drug in atrial fibrillation. While digitalis reduces morbidity,
it has no
effect upon survival. Digitalis is even questioned
in heart failure. Accidental overdose with untypical digitalis
also can induce
atrial fibrillation in a child.
- Atrial fibrillation
often occurs after
heart surgery and may be accompanied by delirium.
- The use
of theophylline, an anti-asthma drug, is associated
with the onset of atrial fibrillation.
patients treated with a high-dose
water pill/diuretic (furosemide) are more likely to experience
treatment is associated with atrial fibrillation.
correlation can be made between atrial fibrillation, the above listed
factors, and a covert nutritional deficiency. All of the above co-factors
associated with atrial fibrillation are also correlated with a shortage
of thiamin Ė water-soluble vitamin B1.
it is difficult for physicians to fathom that a shortage of a simple
vitamin is what causes such widespread disease. After all, the daily
requirement for vitamin B1 is just 1.5 milligrams per day, which
should easily be met in a world of fortified foods and multivitamins.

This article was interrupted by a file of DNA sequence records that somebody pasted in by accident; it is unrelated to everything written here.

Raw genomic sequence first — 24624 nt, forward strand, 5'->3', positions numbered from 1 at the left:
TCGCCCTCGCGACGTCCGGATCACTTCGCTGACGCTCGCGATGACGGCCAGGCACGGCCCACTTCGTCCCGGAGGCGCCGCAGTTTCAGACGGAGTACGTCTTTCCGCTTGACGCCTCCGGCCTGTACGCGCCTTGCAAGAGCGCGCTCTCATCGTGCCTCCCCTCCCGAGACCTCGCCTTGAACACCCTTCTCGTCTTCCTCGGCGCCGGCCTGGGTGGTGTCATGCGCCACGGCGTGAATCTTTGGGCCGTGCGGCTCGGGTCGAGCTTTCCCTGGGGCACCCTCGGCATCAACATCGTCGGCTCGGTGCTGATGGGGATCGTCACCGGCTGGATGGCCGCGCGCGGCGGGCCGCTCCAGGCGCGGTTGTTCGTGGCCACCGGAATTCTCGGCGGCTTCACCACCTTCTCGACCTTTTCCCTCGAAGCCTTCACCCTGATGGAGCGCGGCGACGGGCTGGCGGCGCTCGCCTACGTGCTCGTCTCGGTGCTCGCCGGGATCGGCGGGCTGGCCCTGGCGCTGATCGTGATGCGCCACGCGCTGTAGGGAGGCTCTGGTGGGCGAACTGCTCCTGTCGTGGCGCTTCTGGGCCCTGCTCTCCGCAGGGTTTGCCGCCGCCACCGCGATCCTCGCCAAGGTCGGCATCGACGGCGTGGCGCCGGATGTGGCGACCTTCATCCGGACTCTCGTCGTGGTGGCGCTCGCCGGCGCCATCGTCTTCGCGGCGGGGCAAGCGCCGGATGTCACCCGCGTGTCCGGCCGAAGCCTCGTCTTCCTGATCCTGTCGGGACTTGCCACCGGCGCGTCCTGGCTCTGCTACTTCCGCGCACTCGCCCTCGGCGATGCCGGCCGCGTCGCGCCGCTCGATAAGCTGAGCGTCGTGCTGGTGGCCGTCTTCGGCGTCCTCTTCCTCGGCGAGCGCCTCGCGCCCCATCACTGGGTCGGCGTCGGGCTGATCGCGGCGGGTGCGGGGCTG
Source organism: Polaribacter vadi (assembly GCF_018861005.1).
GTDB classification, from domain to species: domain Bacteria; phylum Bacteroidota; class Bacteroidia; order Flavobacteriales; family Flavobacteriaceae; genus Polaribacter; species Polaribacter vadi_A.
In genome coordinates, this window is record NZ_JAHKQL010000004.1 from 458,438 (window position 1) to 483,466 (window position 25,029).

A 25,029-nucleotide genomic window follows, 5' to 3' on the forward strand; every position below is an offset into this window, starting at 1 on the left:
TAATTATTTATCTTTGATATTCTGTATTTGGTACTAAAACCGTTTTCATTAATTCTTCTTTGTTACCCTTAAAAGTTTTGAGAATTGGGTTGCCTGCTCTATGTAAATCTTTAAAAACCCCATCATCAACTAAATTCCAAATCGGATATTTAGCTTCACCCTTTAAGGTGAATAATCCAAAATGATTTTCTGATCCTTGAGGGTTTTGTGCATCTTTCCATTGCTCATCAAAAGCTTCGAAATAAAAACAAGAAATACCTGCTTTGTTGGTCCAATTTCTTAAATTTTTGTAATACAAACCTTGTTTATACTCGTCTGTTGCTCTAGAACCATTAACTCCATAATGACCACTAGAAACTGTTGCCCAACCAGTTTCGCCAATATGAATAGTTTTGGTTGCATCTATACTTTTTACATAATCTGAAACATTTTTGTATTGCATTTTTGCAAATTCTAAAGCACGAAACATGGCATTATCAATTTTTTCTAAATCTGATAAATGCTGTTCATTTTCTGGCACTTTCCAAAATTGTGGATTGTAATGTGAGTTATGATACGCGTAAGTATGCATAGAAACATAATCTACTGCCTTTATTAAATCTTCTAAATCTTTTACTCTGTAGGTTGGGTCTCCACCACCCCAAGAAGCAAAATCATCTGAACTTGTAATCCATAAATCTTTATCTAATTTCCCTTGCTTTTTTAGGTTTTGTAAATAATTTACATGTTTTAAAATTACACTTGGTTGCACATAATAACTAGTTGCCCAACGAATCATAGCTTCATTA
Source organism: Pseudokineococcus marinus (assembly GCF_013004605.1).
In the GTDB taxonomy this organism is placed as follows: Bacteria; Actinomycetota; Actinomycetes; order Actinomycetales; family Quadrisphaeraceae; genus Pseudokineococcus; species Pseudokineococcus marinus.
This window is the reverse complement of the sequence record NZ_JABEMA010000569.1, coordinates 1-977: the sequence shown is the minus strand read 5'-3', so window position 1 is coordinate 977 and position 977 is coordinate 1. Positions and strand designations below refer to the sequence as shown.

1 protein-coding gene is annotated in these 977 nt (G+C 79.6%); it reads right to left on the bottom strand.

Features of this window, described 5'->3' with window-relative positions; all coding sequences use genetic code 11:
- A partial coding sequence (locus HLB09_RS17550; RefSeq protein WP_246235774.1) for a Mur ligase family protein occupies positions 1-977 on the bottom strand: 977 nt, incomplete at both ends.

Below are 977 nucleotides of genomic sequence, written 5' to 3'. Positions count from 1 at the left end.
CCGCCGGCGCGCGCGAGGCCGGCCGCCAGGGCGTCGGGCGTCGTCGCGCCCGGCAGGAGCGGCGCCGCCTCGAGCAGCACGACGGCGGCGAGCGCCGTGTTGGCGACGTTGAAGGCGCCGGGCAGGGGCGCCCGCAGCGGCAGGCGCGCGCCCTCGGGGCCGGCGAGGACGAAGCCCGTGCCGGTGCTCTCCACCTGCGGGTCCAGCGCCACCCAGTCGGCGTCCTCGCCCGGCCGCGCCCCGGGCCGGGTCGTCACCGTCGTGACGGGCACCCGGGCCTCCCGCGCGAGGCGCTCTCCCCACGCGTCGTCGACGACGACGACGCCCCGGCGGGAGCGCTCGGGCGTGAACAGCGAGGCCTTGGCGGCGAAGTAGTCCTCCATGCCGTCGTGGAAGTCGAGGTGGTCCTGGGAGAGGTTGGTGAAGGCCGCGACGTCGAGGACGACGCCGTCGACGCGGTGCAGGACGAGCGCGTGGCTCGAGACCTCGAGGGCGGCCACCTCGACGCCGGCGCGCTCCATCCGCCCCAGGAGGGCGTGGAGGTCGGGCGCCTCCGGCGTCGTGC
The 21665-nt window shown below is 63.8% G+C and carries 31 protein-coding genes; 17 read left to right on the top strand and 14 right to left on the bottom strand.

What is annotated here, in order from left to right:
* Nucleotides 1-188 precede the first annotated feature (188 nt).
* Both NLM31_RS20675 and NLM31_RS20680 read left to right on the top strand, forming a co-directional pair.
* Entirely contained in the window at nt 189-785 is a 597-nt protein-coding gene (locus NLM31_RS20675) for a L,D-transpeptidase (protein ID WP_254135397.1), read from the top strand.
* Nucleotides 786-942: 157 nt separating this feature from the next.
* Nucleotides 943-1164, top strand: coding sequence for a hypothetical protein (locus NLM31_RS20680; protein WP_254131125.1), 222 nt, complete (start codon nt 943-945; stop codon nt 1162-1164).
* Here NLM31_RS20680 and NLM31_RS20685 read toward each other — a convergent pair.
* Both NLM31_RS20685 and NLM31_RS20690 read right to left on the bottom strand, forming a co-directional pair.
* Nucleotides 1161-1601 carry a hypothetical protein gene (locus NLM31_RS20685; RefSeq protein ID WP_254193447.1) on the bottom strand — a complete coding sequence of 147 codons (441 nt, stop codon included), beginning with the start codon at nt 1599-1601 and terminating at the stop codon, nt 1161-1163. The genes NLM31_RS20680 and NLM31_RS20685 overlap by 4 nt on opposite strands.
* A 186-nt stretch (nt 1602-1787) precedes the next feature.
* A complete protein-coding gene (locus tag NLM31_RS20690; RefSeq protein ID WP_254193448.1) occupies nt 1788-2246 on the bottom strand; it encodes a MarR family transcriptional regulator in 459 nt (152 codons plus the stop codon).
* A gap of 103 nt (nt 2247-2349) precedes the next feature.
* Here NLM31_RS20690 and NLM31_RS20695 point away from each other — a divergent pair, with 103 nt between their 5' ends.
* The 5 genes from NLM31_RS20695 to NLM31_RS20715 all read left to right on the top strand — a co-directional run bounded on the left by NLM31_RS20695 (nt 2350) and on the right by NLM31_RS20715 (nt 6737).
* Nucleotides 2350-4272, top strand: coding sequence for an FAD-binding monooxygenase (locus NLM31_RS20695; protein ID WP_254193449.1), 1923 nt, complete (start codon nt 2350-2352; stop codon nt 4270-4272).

Furthermore, the body stores about 30-50 milligrams. But body
stores can be depleted fairly rapidly, within 4-6 weeks. It
is not fully appreciated that the human bodyís reserve pool of thiamin,
can be fully
depleted within days.
modernus: itís in the tea cup, coffee mug and beer stein
of thiamin deficiency may be traced to another daily practice, the
consumption of coffee, tea or beer. Many millions of people consume
coffee or tea at the same time they take their morning multivitamin.
Whatís the problem with tea or coffee? They contain tannins
(bitter parts) that alter vitamin B1 and render it useless.
as found in wine, are another antagonist to B1. Alcohol
also interferes with B1 absorption. In fact, about 30-80% of
alcohol users have low circulating levels of B1. The lesson here
is not to take vitamin B1 pills with coffee, tea or alcohol.
vitamin B1 tablets may not result in resolution of deficiency-related
health problems. An obscure form of B1, the fat-soluble benfotiamine
form of thiamin, is highly advised. In 1998 it was reported that
produces 5 to 25 times greater vitamin B1 levels in the brain than
plain thiamin. Over a decade has past while modern medicine
has ignored this discovery. It appears that many millions of people
may have prematurely become senile who could have averted their
age-related brain disorder by supplementing their diet with benfotiamine.
thiamin may produce no respite from symptoms. Sometimes the only
way to remedy a shortage of thiamin in the brain is by intravenous